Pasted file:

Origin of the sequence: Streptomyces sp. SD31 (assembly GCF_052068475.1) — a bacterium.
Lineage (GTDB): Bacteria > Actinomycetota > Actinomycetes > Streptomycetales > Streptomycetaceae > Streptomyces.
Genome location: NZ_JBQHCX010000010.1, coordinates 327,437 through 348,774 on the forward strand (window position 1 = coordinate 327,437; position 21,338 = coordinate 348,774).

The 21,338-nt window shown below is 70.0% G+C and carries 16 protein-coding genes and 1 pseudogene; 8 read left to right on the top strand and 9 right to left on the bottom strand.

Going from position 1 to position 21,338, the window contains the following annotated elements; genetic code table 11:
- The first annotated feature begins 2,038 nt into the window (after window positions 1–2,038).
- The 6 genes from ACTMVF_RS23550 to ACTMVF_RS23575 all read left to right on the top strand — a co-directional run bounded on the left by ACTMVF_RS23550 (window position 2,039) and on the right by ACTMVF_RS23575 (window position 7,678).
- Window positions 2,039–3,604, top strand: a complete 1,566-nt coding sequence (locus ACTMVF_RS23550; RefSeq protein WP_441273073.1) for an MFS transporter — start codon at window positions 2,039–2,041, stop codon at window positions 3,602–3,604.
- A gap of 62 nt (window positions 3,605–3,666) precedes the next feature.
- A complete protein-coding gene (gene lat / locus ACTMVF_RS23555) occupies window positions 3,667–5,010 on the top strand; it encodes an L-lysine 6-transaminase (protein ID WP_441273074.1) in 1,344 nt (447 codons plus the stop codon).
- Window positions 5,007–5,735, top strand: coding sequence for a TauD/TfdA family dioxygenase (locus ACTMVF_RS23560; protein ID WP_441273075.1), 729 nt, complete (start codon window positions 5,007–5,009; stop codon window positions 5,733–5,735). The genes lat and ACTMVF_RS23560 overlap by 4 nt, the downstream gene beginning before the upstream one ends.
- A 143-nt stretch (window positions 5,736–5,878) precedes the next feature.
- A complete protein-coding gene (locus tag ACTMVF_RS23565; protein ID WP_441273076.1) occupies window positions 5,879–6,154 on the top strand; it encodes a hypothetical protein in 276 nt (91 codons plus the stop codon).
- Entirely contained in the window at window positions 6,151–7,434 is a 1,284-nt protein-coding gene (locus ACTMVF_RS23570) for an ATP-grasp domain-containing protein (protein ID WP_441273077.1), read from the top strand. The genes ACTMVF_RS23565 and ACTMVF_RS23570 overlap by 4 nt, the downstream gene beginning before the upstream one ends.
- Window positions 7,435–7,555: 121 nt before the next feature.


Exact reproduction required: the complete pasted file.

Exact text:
Origin of the sequence: Streptomyces sp. SD31 (assembly GCF_052068475.1) — a bacterium.
Lineage (GTDB): Bacteria > Actinomycetota > Actinomycetes > Streptomycetales > Streptomycetaceae > Streptomyces.
Genome location: NZ_JBQHCX010000010.1, coordinates 327,437 through 348,774 on the forward strand (window position 1 = coordinate 327,437; position 21,338 = coordinate 348,774).

The 21,338-nt window shown below is 70.0% G+C and carries 16 protein-coding genes and 1 pseudogene; 8 read left to right on the top strand and 9 right to left on the bottom strand.

Going from position 1 to position 21,338, the window contains the following annotated elements; genetic code table 11:
- The first annotated feature begins 2,038 nt into the window (after window positions 1–2,038).
- The 6 genes from ACTMVF_RS23550 to ACTMVF_RS23575 all read left to right on the top strand — a co-directional run bounded on the left by ACTMVF_RS23550 (window position 2,039) and on the right by ACTMVF_RS23575 (window position 7,678).
- Window positions 2,039–3,604, top strand: a complete 1,566-nt coding sequence (locus ACTMVF_RS23550; RefSeq protein WP_441273073.1) for an MFS transporter — start codon at window positions 2,039–2,041, stop codon at window positions 3,602–3,604.
- A gap of 62 nt (window positions 3,605–3,666) precedes the next feature.
- A complete protein-coding gene (gene lat / locus ACTMVF_RS23555) occupies window positions 3,667–5,010 on the top strand; it encodes an L-lysine 6-transaminase (protein ID WP_441273074.1) in 1,344 nt (447 codons plus the stop codon).
- Window positions 5,007–5,735, top strand: coding sequence for a TauD/TfdA family dioxygenase (locus ACTMVF_RS23560; protein ID WP_441273075.1), 729 nt, complete (start codon window positions 5,007–5,009; stop codon window positions 5,733–5,735). The genes lat and ACTMVF_RS23560 overlap by 4 nt, the downstream gene beginning before the upstream one ends.
- A 143-nt stretch (window positions 5,736–5,878) precedes the next feature.
- A complete protein-coding gene (locus tag ACTMVF_RS23565; protein ID WP_441273076.1) occupies window positions 5,879–6,154 on the top strand; it encodes a hypothetical protein in 276 nt (91 codons plus the stop codon).
- Entirely contained in the window at window positions 6,151–7,434 is a 1,284-nt protein-coding gene (locus ACTMVF_RS23570) for an ATP-grasp domain-containing protein (protein ID WP_441273077.1), read from the top strand. The genes ACTMVF_RS23565 and ACTMVF_RS23570 overlap by 4 nt, the downstream gene beginning before the upstream one ends.
- Window positions 7,435–7,555: 121 nt before the next feature.